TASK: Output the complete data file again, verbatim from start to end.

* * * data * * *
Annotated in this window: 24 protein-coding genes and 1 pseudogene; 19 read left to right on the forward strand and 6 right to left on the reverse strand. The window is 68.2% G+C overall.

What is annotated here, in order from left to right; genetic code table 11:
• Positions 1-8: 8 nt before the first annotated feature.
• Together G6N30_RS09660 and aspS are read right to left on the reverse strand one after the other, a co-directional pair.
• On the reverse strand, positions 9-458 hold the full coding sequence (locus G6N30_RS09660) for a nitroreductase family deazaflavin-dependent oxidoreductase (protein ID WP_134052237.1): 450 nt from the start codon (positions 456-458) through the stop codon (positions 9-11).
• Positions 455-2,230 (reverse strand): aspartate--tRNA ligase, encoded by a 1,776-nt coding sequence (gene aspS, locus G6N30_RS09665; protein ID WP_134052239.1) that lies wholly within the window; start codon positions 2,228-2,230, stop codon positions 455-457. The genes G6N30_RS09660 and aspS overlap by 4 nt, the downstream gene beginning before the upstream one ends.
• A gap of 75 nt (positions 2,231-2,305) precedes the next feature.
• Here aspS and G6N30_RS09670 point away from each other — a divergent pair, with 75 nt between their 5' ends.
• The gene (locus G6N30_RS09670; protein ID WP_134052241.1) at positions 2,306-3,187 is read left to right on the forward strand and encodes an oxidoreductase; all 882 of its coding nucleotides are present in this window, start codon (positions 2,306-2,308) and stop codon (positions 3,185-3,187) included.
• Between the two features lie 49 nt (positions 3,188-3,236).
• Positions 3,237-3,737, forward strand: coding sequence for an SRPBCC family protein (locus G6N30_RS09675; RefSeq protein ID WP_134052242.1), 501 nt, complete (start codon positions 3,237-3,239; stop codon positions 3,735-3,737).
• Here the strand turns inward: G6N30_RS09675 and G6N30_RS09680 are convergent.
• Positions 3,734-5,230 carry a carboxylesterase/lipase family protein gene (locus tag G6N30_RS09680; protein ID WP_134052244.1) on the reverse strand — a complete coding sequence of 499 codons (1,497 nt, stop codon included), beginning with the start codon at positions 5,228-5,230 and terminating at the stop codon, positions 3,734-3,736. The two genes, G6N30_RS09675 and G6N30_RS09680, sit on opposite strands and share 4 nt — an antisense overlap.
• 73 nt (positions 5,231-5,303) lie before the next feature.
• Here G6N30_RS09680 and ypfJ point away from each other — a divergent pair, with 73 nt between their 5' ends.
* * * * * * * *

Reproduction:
Annotated in this window: 24 protein-coding genes and 1 pseudogene; 19 read left to right on the forward strand and 6 right to left on the reverse strand. The window is 68.2% G+C overall.

What is annotated here, in order from left to right; genetic code table 11:
• Positions 1-8: 8 nt before the first annotated feature.
• Together G6N30_RS09660 and aspS are read right to left on the reverse strand one after the other, a co-directional pair.
• On the reverse strand, positions 9-458 hold the full coding sequence (locus G6N30_RS09660) for a nitroreductase family deazaflavin-dependent oxidoreductase (protein ID WP_134052237.1): 450 nt from the start codon (positions 456-458) through the stop codon (positions 9-11).
• Positions 455-2,230 (reverse strand): aspartate--tRNA ligase, encoded by a 1,776-nt coding sequence (gene aspS, locus G6N30_RS09665; protein ID WP_134052239.1) that lies wholly within the window; start codon positions 2,228-2,230, stop codon positions 455-457. The genes G6N30_RS09660 and aspS overlap by 4 nt, the downstream gene beginning before the upstream one ends.
• A gap of 75 nt (positions 2,231-2,305) precedes the next feature.
• Here aspS and G6N30_RS09670 point away from each other — a divergent pair, with 75 nt between their 5' ends.
• The gene (locus G6N30_RS09670; protein ID WP_134052241.1) at positions 2,306-3,187 is read left to right on the forward strand and encodes an oxidoreductase; all 882 of its coding nucleotides are present in this window, start codon (positions 2,306-2,308) and stop codon (positions 3,185-3,187) included.
• Between the two features lie 49 nt (positions 3,188-3,236).
• Positions 3,237-3,737, forward strand: coding sequence for an SRPBCC family protein (locus G6N30_RS09675; RefSeq protein ID WP_134052242.1), 501 nt, complete (start codon positions 3,237-3,239; stop codon positions 3,735-3,737).
• Here the strand turns inward: G6N30_RS09675 and G6N30_RS09680 are convergent.
• Positions 3,734-5,230 carry a carboxylesterase/lipase family protein gene (locus tag G6N30_RS09680; protein ID WP_134052244.1) on the reverse strand — a complete coding sequence of 499 codons (1,497 nt, stop codon included), beginning with the start codon at positions 5,228-5,230 and terminating at the stop codon, positions 3,734-3,736. The two genes, G6N30_RS09675 and G6N30_RS09680, sit on opposite strands and share 4 nt — an antisense overlap.
• 73 nt (positions 5,231-5,303) lie before the next feature.
• Here G6N30_RS09680 and ypfJ point away from each other — a divergent pair, with 73 nt between their 5' ends.